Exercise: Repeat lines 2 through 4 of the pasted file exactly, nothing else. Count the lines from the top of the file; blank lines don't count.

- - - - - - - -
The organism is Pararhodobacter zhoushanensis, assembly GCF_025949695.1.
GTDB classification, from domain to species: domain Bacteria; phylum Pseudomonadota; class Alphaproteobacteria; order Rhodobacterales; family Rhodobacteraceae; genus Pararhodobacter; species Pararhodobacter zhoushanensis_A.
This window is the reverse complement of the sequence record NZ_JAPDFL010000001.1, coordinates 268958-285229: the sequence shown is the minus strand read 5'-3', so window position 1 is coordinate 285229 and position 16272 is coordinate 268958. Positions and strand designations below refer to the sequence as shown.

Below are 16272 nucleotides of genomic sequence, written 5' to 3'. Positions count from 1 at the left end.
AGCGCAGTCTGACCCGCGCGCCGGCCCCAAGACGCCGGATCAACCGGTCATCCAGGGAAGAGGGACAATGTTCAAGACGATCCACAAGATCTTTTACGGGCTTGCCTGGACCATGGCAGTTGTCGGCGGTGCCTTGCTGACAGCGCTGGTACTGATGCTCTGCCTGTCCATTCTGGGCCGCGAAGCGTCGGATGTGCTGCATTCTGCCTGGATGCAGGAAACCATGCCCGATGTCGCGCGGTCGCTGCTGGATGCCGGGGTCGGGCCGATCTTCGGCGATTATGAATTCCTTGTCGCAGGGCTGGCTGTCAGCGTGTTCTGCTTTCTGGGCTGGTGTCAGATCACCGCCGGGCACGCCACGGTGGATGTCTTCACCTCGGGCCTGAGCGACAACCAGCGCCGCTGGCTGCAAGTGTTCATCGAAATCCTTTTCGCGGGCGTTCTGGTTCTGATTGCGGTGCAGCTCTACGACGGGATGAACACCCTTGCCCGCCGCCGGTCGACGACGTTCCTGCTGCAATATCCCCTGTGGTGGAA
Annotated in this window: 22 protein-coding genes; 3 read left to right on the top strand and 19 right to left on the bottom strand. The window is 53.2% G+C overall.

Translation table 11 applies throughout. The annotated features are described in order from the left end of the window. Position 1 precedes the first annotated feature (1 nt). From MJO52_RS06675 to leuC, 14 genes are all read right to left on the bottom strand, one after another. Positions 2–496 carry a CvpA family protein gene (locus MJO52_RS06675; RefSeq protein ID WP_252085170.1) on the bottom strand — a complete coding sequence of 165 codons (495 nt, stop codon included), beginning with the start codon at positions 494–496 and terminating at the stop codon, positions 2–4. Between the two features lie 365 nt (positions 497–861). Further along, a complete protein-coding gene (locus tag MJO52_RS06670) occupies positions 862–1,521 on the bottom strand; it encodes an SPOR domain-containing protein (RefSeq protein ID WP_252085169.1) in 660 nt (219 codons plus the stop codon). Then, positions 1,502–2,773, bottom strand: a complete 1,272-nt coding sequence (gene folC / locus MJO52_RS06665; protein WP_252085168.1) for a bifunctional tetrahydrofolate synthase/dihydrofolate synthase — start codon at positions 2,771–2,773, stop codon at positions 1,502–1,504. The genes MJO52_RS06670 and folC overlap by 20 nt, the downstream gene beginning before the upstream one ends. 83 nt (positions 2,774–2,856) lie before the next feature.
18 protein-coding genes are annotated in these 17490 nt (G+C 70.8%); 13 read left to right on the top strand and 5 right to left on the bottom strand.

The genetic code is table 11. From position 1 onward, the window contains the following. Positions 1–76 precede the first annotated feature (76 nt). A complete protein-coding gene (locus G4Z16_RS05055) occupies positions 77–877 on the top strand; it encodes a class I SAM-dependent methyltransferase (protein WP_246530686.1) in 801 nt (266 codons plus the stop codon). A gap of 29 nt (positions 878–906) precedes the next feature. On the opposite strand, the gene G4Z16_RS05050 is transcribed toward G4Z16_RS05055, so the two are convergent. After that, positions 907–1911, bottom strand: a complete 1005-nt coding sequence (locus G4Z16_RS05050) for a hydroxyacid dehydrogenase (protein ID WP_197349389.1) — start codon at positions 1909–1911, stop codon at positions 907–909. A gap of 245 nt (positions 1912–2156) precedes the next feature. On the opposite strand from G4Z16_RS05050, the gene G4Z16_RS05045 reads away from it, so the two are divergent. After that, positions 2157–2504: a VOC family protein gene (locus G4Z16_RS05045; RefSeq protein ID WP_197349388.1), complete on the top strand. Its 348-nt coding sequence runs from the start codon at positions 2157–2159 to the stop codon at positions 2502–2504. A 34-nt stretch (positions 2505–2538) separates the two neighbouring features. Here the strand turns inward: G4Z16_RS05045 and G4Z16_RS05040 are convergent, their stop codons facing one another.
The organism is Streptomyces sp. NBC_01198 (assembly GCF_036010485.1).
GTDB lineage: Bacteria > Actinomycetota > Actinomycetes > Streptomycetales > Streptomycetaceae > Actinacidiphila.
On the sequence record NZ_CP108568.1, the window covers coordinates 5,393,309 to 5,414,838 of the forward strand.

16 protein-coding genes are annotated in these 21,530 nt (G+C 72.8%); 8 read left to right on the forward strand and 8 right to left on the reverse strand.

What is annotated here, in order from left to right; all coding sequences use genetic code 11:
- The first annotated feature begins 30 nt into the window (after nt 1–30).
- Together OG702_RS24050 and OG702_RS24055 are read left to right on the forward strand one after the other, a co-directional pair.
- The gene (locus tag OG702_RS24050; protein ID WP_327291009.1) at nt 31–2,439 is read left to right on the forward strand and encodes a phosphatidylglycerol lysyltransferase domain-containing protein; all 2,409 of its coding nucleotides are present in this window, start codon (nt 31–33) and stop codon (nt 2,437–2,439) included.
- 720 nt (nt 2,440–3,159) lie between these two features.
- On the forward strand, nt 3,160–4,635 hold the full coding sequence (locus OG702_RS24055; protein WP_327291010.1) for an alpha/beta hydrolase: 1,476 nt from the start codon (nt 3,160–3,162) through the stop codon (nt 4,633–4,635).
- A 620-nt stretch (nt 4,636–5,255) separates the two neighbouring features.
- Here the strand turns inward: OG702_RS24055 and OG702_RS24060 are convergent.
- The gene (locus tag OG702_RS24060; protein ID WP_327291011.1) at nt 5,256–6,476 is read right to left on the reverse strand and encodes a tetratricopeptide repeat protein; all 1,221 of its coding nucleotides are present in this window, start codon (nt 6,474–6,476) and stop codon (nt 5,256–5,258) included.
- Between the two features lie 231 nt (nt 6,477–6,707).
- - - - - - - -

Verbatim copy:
GTDB classification, from domain to species: domain Bacteria; phylum Pseudomonadota; class Alphaproteobacteria; order Rhodobacterales; family Rhodobacteraceae; genus Pararhodobacter; species Pararhodobacter zhoushanensis_A.
This window is the reverse complement of the sequence record NZ_JAPDFL010000001.1, coordinates 268958-285229: the sequence shown is the minus strand read 5'-3', so window position 1 is coordinate 285229 and position 16272 is coordinate 268958. Positions and strand designations below refer to the sequence as shown.

Below are 16272 nucleotides of genomic sequence, written 5' to 3'. Positions count from 1 at the left end.